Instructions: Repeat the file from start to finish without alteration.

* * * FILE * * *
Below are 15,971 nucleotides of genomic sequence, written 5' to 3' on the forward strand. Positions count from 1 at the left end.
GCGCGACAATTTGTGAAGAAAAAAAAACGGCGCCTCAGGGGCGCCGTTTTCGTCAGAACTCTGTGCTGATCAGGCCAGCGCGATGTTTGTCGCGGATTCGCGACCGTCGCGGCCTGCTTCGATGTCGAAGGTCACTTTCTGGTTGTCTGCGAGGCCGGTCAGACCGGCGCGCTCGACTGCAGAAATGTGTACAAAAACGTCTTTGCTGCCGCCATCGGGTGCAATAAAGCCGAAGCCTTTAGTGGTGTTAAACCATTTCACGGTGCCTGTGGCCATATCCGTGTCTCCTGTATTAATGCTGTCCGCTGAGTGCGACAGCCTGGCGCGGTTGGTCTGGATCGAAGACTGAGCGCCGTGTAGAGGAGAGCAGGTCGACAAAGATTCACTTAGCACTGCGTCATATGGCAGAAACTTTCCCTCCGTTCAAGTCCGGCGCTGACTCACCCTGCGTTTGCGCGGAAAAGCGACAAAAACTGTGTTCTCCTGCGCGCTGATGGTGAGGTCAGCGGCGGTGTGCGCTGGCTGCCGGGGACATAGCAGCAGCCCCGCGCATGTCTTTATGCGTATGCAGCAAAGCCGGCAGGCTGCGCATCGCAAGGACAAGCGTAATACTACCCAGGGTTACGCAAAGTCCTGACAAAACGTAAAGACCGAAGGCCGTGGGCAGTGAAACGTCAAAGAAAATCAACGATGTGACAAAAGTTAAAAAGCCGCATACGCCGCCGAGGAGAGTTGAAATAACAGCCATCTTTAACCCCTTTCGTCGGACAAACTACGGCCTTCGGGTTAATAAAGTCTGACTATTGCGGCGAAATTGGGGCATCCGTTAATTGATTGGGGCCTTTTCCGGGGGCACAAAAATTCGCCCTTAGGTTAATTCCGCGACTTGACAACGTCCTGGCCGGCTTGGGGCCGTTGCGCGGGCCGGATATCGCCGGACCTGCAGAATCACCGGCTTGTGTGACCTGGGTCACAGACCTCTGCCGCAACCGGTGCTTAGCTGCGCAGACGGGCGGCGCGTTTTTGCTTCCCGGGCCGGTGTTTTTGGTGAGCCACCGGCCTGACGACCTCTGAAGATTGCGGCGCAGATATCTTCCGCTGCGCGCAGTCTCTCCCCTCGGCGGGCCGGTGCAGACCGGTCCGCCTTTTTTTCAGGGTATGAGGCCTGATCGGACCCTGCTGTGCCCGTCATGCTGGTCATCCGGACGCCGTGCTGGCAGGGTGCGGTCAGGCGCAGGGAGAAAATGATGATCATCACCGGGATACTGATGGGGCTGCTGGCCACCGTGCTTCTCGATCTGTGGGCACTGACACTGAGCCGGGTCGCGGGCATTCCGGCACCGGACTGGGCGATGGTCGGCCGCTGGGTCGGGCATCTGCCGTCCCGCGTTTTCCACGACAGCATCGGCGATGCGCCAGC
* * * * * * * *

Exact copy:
Below are 15,971 nucleotides of genomic sequence, written 5' to 3' on the forward strand. Positions count from 1 at the left end.
GCGCGACAATTTGTGAAGAAAAAAAAACGGCGCCTCAGGGGCGCCGTTTTCGTCAGAACTCTGTGCTGATCAGGCCAGCGCGATGTTTGTCGCGGATTCGCGACCGTCGCGGCCTGCTTCGATGTCGAAGGTCACTTTCTGGTTGTCTGCGAGGCCGGTCAGACCGGCGCGCTCGACTGCAGAAATGTGTACAAAAACGTCTTTGCTGCCGCCATCGGGTGCAATAAAGCCGAAGCCTTTAGTGGTGTTAAACCATTTCACGGTGCCTGTGGCCATATCCGTGTCTCCTGTATTAATGCTGTCCGCTGAGTGCGACAGCCTGGCGCGGTTGGTCTGGATCGAAGACTGAGCGCCGTGTAGAGGAGAGCAGGTCGACAAAGATTCACTTAGCACTGCGTCATATGGCAGAAACTTTCCCTCCGTTCAAGTCCGGCGCTGACTCACCCTGCGTTTGCGCGGAAAAGCGACAAAAACTGTGTTCTCCTGCGCGCTGATGGTGAGGTCAGCGGCGGTGTGCGCTGGCTGCCGGGGACATAGCAGCAGCCCCGCGCATGTCTTTATGCGTATGCAGCAAAGCCGGCAGGCTGCGCATCGCAAGGACAAGCGTAATACTACCCAGGGTTACGCAAAGTCCTGACAAAACGTAAAGACCGAAGGCCGTGGGCAGTGAAACGTCAAAGAAAATCAACGATGTGACAAAAGTTAAAAAGCCGCATACGCCGCCGAGGAGAGTTGAAATAACAGCCATCTTTAACCCCTTTCGTCGGACAAACTACGGCCTTCGGGTTAATAAAGTCTGACTATTGCGGCGAAATTGGGGCATCCGTTAATTGATTGGGGCCTTTTCCGGGGGCACAAAAATTCGCCCTTAGGTTAATTCCGCGACTTGACAACGTCCTGGCCGGCTTGGGGCCGTTGCGCGGGCCGGATATCGCCGGACCTGCAGAATCACCGGCTTGTGTGACCTGGGTCACAGACCTCTGCCGCAACCGGTGCTTAGCTGCGCAGACGGGCGGCGCGTTTTTGCTTCCCGGGCCGGTGTTTTTGGTGAGCCACCGGCCTGACGACCTCTGAAGATTGCGGCGCAGATATCTTCCGCTGCGCGCAGTCTCTCCCCTCGGCGGGCCGGTGCAGACCGGTCCGCCTTTTTTTCAGGGTATGAGGCCTGATCGGACCCTGCTGTGCCCGTCATGCTGGTCATCCGGACGCCGTGCTGGCAGGGTGCGGTCAGGCGCAGGGAGAAAATGATGATCATCACCGGGATACTGATGGGGCTGCTGGCCACCGTGCTTCTCGATCTGTGGGCACTGACACTGAGCCGGGTCGCGGGCATTCCGGCACCGGACTGGGCGATGGTCGGCCGCTGGGTCGGGCATCTGCCGTCCCGCGTTTTCCACGACAGCATCGGCGATGCGCCAGC